At the end of  August I wrote about the diverging fortunes of the “Two Americas” and used the relative performance of high-end jeweler Tiffany & Co (NYSE: $TIF) and the Everyman’s store Wal-Mart (NYSE:$WMT). (See Tiffany, Wal-Mart and the Two Americas).  While Tiffany had been enjoying massive sales and profits gains—and this despite rising costs for the company’s gold and diamond inputs—Wal-Mart had posted nine consecutive quarters of declining domestic sales.  Wal-Mart’s core demographic—middle and working-class Americans—were suffering, while the global wealthy were doing just fine.

While I was not bearish on Wal-Mart (after all, if any retailer can survive a rough economy it would be the colossus from Bentonville), I recommended that investors carve out room in their portfolios for an allocation to the luxury goods sector.  In addition to Tiffany, I offered Coach (NYSE: $COH) and LVMH Moet Hennessy Louis Vuitton ($LVMUY.PK) as suggestions.

Alas, investors would have been better off just buying Wal-Mart.  As you can see in Figure 1, Wal-Mart has been the best performing stock of the group.

Figure 1: WMT, TIF, COH and LVMUY

My, what a difference three months can make.  Wal-Mart finally broke its chain of declining quarters when it announced earnings earlier this month, and Tiffany issued a disappointing outlook on Tuesday that sent its shares down more than 11 percent intraday.  The entire luxury sector fell in sympathy on fears that the Eurozone crisis would sap demand for expensive baubles and trinkets.

So are investors right to be concerned?  Has Europe killed the bull market in bling?

If Tiffany’s earnings release is any indication, the answer is an emphatic “no.”

Sales were up 21 percent and earnings per share up a whopping 63 percent for the quarter ended October 31.  Sales in the Americas were up 17 percent, and—importantly—sales in Asia were up 44 percent on strong demand from China.  Even in Europe, the epicenter of the crisis, same-store sales were up a respectable 6 percent after adjusting for currency moves.

Patrick McGuiness, Tiffany’s CFO, said in the conference call that fourth-quarter sales were “meeting expectations” but that he was “certainly not implying that Tiffany will be completely insulated” from the economic shockwaves emanating from Europe.  Analysts had expected fourth quarter earnings of $1.63 per share, but McGuiness indicated that earnings would likely be 5 cents lower at $1.58.

It’s hard to look at these numbers and see justification for an 11 percent correction, but such is life in marketland.  Markets are forward looking, and when too much optimism is baked into the stock price disappointments like these happen.  On the flip side, when too much pessimism is baked into prices, even trivially good news can send a stock’s price soaring.  Consider Research in Motion’s (Nasdaq: $RIMM) announcement Tuesday that it would open its corporate networks to iPhones and Android phones; shares shot up by more than 8 percent  before backing off slightly.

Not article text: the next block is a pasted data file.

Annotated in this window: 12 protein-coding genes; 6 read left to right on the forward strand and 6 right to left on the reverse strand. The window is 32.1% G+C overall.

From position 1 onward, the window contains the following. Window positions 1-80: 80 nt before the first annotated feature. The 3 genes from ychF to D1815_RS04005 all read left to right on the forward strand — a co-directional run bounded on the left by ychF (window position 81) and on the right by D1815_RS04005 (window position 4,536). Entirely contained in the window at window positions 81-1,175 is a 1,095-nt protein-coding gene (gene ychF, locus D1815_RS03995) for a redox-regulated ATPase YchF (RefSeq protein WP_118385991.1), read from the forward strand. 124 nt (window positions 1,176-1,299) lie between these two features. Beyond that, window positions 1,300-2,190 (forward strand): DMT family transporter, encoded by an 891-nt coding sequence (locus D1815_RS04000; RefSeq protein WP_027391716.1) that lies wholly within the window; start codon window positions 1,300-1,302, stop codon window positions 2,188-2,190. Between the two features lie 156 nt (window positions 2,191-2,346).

The luxury sector is a long-term macro play on the rise of the nouveau riche in emerging markets—again, note the 44 percent rise in Tiffany Asian sales last quarter.  China alone already accounts for 10-20 percent of all global luxury sales (estimates vary by market study), and emerging market as a group account for nearly half.  These percentages will only increase with time, and European crisis or not this trend isn’t going to change.

That said, luxury stocks are volatile and investors should expect a roller coaster ride until there is some sort of definitive resolution in Europe and the system is stabilized.  A recession in Europe due to tighter credit is not the end of the world.  Recessions come and go, and life goes on (as do luxury sales).  The disorderly breakup of the Eurozone is a very different story, however.  As we saw in 2008, even the rich snap their wallets shut when market conditions get bad enough.

Cooler heads will prevail.  When confronted with the possibility of European disintegration, German chancellor Angela Merkel will drop her objections and allow the European Central Bank to provide whatever liquidity is needed to stabilize the Italian bond market.  But if her past actions are any guide, she will take it to the brink.  So in the meantime, expect the market to be choppy as investors try to handicap the odds of a deal.

My advice to investors in the weeks ahead is to buy on the dips.  Use the chaos in Europe as an opportunity to buy shares of profitable, conservatively-financed luxury names like Tiffany, Coach and LVMH on the cheap.  And don’t be surprised if Tiffany’s earnings next quarter end up beating estimates.

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